In the years leading up to its bankruptcy, the brokerage firm reportedly eschewed the services of large, established auditing firms, instead enlisting a small accounting firm based in a suburban Chicago home to monitor its books. Financial statements from late-2010 show that Veraja-Snelling Co. certified that PFGBest was compliant with regulations concerning segregated customer funds, writing that the “corporation’s practices and procedures were adequate.” On Monday, the National Futures Association (NFA) reported that the brokerage firm may be missing up to $220 million of customer segregated money.
According to several experts quoted in the article, the use of such a small accounting firm should have been a red flag for government regulators, especially considering that PFGBest had more than $500 million in assets. "You would think that a regulator would notice this and that should trigger much higher scrutiny," accountant Tom Selling told Reuters. "There's no question that the regulator's protocol should take that into account, especially a sole practitioner."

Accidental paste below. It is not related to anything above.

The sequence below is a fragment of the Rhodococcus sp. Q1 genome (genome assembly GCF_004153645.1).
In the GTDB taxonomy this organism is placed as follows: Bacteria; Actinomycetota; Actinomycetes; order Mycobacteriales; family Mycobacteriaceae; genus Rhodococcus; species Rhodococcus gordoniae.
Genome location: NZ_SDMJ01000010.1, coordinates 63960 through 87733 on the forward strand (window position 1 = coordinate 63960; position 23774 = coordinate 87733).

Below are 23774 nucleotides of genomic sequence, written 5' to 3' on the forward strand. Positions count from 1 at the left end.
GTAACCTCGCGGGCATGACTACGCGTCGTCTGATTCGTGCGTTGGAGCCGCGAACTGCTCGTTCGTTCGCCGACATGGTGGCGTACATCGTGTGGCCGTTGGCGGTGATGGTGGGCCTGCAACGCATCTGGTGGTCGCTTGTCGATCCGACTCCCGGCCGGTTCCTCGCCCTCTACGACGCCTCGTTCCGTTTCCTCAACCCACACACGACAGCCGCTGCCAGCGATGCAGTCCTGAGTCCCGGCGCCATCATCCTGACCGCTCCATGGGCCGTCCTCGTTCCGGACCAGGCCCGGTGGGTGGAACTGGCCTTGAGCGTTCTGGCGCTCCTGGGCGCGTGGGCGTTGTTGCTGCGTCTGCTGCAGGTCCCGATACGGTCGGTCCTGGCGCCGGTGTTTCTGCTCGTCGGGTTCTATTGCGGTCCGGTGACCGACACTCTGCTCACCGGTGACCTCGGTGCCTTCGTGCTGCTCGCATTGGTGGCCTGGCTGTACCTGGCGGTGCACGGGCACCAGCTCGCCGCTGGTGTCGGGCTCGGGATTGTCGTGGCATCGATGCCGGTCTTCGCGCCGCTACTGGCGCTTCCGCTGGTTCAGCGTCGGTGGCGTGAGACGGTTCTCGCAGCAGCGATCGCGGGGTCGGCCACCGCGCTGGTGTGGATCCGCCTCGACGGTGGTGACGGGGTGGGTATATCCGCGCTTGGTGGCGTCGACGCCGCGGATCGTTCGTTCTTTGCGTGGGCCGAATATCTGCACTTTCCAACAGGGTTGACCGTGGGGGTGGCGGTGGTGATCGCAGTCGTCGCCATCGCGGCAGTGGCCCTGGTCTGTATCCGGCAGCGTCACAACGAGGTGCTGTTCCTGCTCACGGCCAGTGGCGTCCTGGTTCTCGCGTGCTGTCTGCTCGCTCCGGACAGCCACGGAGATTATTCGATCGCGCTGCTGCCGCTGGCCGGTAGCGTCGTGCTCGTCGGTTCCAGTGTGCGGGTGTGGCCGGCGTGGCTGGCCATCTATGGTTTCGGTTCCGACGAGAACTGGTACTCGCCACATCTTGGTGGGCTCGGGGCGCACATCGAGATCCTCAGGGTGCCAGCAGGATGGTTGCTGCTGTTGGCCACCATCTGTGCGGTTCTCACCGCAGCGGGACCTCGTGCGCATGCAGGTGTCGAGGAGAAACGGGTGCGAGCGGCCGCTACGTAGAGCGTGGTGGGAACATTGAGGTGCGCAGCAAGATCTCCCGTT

In past years, Veraja-Snelling & Co. has also audited the books of securities brokers such as ArcLight Securities LLC and Corporate Investments Group. The NFA noted that the accounting firm has never been the subject of disciplinary action in Illinois, and there is currently no evidence that it engaged in any wrongdoing in this case.
Read more information and analysis at Reuters.